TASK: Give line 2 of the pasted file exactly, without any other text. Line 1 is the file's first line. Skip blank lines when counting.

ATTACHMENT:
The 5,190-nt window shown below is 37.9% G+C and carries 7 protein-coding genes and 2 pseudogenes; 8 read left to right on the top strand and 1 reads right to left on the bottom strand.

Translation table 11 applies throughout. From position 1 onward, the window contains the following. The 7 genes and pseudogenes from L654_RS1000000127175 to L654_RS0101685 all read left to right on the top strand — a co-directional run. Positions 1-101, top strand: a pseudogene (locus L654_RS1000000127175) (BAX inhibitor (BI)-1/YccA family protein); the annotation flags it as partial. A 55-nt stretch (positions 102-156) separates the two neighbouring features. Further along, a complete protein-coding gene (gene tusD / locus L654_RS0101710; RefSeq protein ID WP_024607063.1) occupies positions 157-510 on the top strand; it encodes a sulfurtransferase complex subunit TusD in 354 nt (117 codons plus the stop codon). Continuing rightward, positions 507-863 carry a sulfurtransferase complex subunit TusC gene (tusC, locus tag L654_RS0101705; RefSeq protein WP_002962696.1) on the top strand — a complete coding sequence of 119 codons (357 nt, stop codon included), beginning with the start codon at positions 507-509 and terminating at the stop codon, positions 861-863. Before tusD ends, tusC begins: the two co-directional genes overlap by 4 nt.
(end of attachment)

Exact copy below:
Translation table 11 applies throughout. From position 1 onward, the window contains the following. The 7 genes and pseudogenes from L654_RS1000000127175 to L654_RS0101685 all read left to right on the top strand — a co-directional run. Positions 1-101, top strand: a pseudogene (locus L654_RS1000000127175) (BAX inhibitor (BI)-1/YccA family protein); the annotation flags it as partial. A 55-nt stretch (positions 102-156) separates the two neighbouring features. Further along, a complete protein-coding gene (gene tusD / locus L654_RS0101710; RefSeq protein ID WP_024607063.1) occupies positions 157-510 on the top strand; it encodes a sulfurtransferase complex subunit TusD in 354 nt (117 codons plus the stop codon). Continuing rightward, positions 507-863 carry a sulfurtransferase complex subunit TusC gene (tusC, locus tag L654_RS0101705; RefSeq protein WP_002962696.1) on the top strand — a complete coding sequence of 119 codons (357 nt, stop codon included), beginning with the start codon at positions 507-509 and terminating at the stop codon, positions 861-863. Before tusD ends, tusC begins: the two co-directional genes overlap by 4 nt.